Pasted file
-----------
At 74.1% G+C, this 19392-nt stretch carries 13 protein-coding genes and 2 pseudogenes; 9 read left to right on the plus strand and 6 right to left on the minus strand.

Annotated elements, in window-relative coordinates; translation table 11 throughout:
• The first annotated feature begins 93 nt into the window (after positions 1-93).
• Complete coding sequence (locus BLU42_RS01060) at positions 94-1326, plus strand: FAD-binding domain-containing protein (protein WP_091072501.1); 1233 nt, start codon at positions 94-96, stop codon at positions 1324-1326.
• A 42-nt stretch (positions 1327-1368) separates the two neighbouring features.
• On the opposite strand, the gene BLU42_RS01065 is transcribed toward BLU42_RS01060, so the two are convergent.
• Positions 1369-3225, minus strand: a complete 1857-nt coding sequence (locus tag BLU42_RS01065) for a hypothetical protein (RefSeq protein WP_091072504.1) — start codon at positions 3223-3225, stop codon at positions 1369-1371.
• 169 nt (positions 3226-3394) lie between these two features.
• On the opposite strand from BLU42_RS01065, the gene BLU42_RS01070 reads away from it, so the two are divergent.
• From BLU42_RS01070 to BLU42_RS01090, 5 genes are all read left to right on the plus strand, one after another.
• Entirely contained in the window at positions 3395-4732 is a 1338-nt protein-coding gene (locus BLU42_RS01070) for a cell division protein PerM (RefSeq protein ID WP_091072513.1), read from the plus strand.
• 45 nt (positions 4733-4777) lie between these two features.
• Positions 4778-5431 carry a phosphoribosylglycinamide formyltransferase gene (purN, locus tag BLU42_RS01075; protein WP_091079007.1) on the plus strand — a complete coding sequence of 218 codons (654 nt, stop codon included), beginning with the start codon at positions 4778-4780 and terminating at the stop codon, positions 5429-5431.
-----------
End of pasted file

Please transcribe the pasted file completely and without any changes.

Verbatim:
At 74.1% G+C, this 19392-nt stretch carries 13 protein-coding genes and 2 pseudogenes; 9 read left to right on the plus strand and 6 right to left on the minus strand.

Annotated elements, in window-relative coordinates; translation table 11 throughout:
• The first annotated feature begins 93 nt into the window (after positions 1-93).
• Complete coding sequence (locus BLU42_RS01060) at positions 94-1326, plus strand: FAD-binding domain-containing protein (protein WP_091072501.1); 1233 nt, start codon at positions 94-96, stop codon at positions 1324-1326.
• A 42-nt stretch (positions 1327-1368) separates the two neighbouring features.
• On the opposite strand, the gene BLU42_RS01065 is transcribed toward BLU42_RS01060, so the two are convergent.
• Positions 1369-3225, minus strand: a complete 1857-nt coding sequence (locus tag BLU42_RS01065) for a hypothetical protein (RefSeq protein WP_091072504.1) — start codon at positions 3223-3225, stop codon at positions 1369-1371.
• 169 nt (positions 3226-3394) lie between these two features.
• On the opposite strand from BLU42_RS01065, the gene BLU42_RS01070 reads away from it, so the two are divergent.
• From BLU42_RS01070 to BLU42_RS01090, 5 genes are all read left to right on the plus strand, one after another.
• Entirely contained in the window at positions 3395-4732 is a 1338-nt protein-coding gene (locus BLU42_RS01070) for a cell division protein PerM (RefSeq protein ID WP_091072513.1), read from the plus strand.
• 45 nt (positions 4733-4777) lie between these two features.
• Positions 4778-5431 carry a phosphoribosylglycinamide formyltransferase gene (purN, locus tag BLU42_RS01075; protein WP_091079007.1) on the plus strand — a complete coding sequence of 218 codons (654 nt, stop codon included), beginning with the start codon at positions 4778-4780 and terminating at the stop codon, positions 5429-5431.